Author Archive

Twitter Begins Publishing Ads in Users’ Streams

November 2, 2010 Leave a comment

I found this article on to be rather interesting given the fact that Twitter has been avoiding highly noticeable advertising on their platform since the site’s inception. Placing ads within Twitter member’s timelines is set to roll out in the fourth quarter of this year, but at a slow pace to accommodate for testing.

I’m excited to see if users will openly accept and be attracted to the advertisements.

Here is the full article:

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A Takeaway from Advertising Week

October 5, 2010 Leave a comment

I recently came back from attending several Advertising Week seminars in New York City. One of the seminars I attended was called, This Is Contagious: A Crash Course In Contemporary Marketing. This seminar was led by Nick Parish, North American Editor for Contagious Magazine. An interactive example that caught my attention was using Twitter as a sales and distribution network for Hippo, a snack based out of India. The video below highlights this fascinating case.

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Kia Wants to Make You a YouTube Star

September 21, 2010 Leave a comment

This campaign isn’t anything special, but it gets the job done in terms of brand recognition and reaching the core target audience.

The article from Ad Age is as follows:

by Edmund Lee
Published: September 16, 2010

NEW YORK ( — Korean car-maker Kia is the latest to tap the shallow well of YouTube stardom by hiring Shay Butler, Lisa Donovan, and Anthony Padilla and Ian Andrew Hecox to, well, find the next YouTube star. Think of it as “All About Eve,” but for web video and with less tact and, well, more product. They’re new at No. 7.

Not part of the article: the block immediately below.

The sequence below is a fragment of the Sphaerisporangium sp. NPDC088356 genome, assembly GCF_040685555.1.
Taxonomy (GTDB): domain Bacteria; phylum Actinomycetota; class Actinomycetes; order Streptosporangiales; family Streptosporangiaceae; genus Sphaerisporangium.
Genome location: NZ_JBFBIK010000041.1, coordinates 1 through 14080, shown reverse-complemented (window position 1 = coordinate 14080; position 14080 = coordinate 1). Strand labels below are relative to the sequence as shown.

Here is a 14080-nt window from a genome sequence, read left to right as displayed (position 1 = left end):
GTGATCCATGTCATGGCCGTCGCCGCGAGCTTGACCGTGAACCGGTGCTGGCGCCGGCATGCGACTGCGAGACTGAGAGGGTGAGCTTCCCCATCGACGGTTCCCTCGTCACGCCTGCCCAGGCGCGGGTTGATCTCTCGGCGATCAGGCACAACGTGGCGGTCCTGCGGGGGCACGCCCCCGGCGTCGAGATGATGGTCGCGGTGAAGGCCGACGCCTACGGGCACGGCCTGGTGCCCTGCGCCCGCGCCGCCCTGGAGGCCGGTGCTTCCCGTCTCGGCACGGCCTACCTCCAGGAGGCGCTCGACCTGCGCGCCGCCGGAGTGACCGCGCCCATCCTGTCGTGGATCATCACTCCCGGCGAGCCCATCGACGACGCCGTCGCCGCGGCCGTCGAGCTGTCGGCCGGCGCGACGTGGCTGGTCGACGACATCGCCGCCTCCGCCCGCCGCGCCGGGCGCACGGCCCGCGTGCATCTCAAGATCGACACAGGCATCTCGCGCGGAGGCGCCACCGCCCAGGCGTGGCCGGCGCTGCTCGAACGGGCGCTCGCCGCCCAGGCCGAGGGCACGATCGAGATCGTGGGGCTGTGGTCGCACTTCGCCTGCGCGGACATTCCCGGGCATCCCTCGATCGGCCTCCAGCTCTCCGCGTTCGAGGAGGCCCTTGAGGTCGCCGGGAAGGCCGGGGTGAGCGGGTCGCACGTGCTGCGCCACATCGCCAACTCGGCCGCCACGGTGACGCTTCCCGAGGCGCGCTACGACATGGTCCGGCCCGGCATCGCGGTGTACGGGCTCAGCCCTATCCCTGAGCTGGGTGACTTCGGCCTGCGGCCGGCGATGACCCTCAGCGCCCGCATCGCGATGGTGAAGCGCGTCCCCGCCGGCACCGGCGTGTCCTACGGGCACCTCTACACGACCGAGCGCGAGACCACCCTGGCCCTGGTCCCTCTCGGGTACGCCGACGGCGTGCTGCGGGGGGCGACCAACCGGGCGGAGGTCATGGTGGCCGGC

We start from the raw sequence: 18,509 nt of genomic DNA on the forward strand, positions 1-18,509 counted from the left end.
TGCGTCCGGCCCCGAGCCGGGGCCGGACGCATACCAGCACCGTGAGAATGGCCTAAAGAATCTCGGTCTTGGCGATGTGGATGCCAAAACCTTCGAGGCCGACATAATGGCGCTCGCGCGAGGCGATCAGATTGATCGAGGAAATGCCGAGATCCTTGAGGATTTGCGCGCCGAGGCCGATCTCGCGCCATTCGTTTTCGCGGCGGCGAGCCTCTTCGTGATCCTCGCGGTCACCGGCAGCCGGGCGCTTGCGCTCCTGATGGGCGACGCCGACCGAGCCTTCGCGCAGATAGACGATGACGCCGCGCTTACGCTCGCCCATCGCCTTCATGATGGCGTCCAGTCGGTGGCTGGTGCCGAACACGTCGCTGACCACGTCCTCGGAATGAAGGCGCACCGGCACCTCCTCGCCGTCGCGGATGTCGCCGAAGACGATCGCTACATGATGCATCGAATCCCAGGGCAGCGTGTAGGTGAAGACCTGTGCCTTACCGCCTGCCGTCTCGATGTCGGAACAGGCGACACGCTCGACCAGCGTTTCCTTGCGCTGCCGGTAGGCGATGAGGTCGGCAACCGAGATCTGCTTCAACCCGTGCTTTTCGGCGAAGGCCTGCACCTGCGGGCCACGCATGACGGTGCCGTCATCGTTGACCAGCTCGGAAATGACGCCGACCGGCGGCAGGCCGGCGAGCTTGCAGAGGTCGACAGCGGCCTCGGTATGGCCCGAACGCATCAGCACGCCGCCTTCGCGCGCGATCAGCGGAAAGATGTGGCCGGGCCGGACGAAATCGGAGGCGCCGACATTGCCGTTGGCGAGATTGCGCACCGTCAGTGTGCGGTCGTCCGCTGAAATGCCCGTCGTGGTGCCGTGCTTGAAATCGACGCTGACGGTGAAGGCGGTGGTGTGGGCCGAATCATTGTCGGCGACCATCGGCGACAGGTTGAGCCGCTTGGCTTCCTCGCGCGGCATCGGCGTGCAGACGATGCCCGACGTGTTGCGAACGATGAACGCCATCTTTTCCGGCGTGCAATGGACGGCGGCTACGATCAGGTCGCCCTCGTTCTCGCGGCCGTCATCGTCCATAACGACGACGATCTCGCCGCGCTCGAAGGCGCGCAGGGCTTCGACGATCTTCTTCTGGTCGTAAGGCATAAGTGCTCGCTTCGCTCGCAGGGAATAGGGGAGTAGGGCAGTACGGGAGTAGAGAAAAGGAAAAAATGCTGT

The idea of a ground-up celebrity is not new, even though the myth that Lana Turner was discovered behind the perfume counter at Schwab’s Drugstore was, in fact, a myth. The internet, however, has been in many ways a strangely democratic casting room, whether for individually driven celebrity as in the above cases or the financially driven ones, as in the case of YouTube itself, along with Google, Facebook and Yahoo.

But that’s changing. As soon as marketing might is placed behind the budding careers of Everyperson YouTube stars, an infrastructure is born. If Kia can get budding web video stars competing, maybe we’ll see more of it. That said, I liked Kia’s last viral chart entry better.

Gillette and Old Spice are otherwise still dominating the top 10, which leads one to suspect that people are disproportionately obsessed with the hirsute, or that, as has usually been the case with viral videos, the product has jumped the shark: No one’s watching these videos for the product — nor do they remember them.

What to look out for next week: DC Shoes’ chief brand officer Ken Block doing ungodly things behind the wheel of his Ford.

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